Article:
An outpouring of activists and environmental advocates marched across the Brooklyn Bridge on Saturday to mark the fifth anniversary of Hurricane Sandy — and call on government to take climate change seriously.
Thousands crowded into Cadman Park Plaza in downtown Brooklyn ahead of the march, many carrying signs that read “Climate Justice Now,” “Soil Not Oil” and “Windmills Not Walls.”
“Here we are on another warm day in October, and we know why,” said Eddie Bautista, the executive director of grantee New York Environmental Justice Alliance.
Bautista drew a direct line between the devastation that hit New York five years ago and the spate of storms that slammed into the Caribbean this summer.
“Five years ago tomorrow, the city was visited by a severe weather event, the likes of which we had never seen, and then this past summer we have seen hurricane after hurricane devastating the global South and communities of color throughout the lower parts of the United States,” Bautista said.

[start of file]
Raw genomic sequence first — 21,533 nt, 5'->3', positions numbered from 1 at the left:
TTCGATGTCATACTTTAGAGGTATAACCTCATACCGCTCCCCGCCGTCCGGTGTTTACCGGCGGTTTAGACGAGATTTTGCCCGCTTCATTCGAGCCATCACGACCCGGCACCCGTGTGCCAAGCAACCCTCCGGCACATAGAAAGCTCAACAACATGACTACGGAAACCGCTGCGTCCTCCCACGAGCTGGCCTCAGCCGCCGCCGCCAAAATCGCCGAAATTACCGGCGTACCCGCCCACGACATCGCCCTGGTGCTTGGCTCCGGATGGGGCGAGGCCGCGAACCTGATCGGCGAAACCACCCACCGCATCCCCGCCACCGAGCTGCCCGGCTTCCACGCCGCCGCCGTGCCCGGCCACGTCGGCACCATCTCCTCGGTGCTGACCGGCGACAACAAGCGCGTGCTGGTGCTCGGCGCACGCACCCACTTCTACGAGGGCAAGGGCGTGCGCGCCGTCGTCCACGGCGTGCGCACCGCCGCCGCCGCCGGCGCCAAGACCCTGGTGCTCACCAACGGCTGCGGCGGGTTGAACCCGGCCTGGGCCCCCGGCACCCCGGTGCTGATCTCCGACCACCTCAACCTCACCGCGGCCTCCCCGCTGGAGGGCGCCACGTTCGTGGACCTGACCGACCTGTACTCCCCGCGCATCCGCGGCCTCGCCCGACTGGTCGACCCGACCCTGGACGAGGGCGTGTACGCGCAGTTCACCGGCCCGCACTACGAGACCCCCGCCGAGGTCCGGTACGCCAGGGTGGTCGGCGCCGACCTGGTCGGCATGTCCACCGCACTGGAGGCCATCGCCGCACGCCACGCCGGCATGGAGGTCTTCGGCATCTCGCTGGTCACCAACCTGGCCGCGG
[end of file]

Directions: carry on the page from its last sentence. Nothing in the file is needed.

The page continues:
The group banded together with a message about inequality and environmental injustice in the face of government cuts and other issues.
A trio of canvasses painted with images of Mayor de Blasio, Gov. Cuomo and Sen. Charles Schumer (D-N.Y.) included messages calling for clean energy, a divestment of city pensions from fossil fuel companies and the full funding of the Environmental Protection Agency.
The group made its way toward the Brooklyn Bridge, chanting, “Who’s got the power? We’ve got the power!” and “Water is Life.”
Adapted from the original at New York Daily News